CENTRAL bank governors play the crucial role of giving direction to economies. They are key advisers to governments on monetary and even fiscal policy.
This is why democracies everywhere are giving them room to work without undue political pressures.
It has been demonstrated that like the media and judiciary, central banks execute their mandates efficiently when governments listen.
However, developments in the past week have demonstrated that the government does not respect this. It is determined to force its way through the monetary policy turf, dictating how banks must operate.
This is where central bank governor John Mangudya’s role gets complicated. His bosses are not afraid of destroying markets by managing banks. Zimbabwe’s politicians have the benefit of hindsight, having previously destroyed this economy in 2008.
But they deliberately profess ignorance to achieve a cheap political mirage. In so doing, they make some of the worst decisions imaginable for a modern economy — and they get away with it.
Before Mnangagwa’s personal attack on bank operations, politicians had destroyed financial institutions by borrowing hefty loans, which they defaulted on.
When banks started collapsing, they formed the Zimbabwe Asset Management Company to help them avoid servicing loans.
- Chamisa under fire over US$120K donation
- Mavhunga puts DeMbare into Chibuku quarterfinals
- Pension funds bet on Cabora Bassa oilfields
- Councils defy govt fire tender directive
Today, Zimbabwe has no serious banking sector to talk about, and companies have little space to borrow. They destroyed the country’s currency in 2008. It has not recovered since then. They have shut down the Zimbabwe Stock Exchange (ZSE) twice in 14 year – in 2008 and 2020. Today, it only stands because it benefits from a flood of investors who have little options to invest in.
They raided companies’ foreign currency accounts during the hyperinflationary era and today that money sits on governments books as legacy debts, which means the taxpayer will somehow foot the bill. The implications of raiding accounts were dire — unprecedented capital flight.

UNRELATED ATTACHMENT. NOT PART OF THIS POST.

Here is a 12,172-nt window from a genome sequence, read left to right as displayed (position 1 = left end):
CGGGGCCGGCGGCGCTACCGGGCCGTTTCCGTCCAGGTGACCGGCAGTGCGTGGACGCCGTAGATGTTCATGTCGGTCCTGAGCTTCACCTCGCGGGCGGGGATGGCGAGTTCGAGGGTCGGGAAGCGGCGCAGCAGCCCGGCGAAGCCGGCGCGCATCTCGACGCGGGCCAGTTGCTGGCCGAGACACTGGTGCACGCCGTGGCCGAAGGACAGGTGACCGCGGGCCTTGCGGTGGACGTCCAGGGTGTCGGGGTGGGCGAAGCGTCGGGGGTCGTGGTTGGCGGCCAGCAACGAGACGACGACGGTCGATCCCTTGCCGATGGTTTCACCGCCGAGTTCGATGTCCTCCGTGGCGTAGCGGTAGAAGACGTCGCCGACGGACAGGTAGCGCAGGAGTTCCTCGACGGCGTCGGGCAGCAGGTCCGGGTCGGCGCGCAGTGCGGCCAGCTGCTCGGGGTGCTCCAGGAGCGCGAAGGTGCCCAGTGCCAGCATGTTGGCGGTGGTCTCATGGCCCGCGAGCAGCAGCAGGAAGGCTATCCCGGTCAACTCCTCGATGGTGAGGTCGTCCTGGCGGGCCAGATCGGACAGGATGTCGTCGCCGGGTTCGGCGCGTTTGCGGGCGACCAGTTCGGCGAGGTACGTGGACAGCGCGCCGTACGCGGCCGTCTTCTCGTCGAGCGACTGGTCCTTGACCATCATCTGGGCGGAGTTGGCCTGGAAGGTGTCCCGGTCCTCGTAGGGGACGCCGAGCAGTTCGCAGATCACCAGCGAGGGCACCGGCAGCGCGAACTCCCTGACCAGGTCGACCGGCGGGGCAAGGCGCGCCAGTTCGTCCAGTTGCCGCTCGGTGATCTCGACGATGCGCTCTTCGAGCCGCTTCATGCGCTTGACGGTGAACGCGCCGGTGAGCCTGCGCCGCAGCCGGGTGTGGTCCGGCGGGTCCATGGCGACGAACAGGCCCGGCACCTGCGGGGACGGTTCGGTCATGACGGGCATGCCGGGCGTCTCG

They have tempered with cotton markets, and the poverty that today permeates small scale farmers bears testimony of their actions. Fortunately for them, they will never see this sort of damage because they don’t often step outside tarred roads, which are strategically positioned to end in regions where their interests are.
Their appetite to destroy the economy for personal aggrandisement is clearly astounding.
Now, even as it tries to clean up the mess, the central bank is today under fresh siege, as demonstrated by Mnangagwa’s move, which he had to embarrassingly reverse after a series of blowbacks including food shortages and rocketing prices. The President would have easily avoided ending up with egg on his face if he had left the RBZ to address his concerns.
The good thing is, Mnangagwa must have realised today that markets cannot be intimidated by autocracy. They live by their own rules, and they easily punish those that tamper with how they must operate. This is why Zimbabwe is in turmoil today, with a depreciating currency, dislocated markets and an array of shortages.
The message has been very clear — Mnangagwa can only temper with markets at his own peril.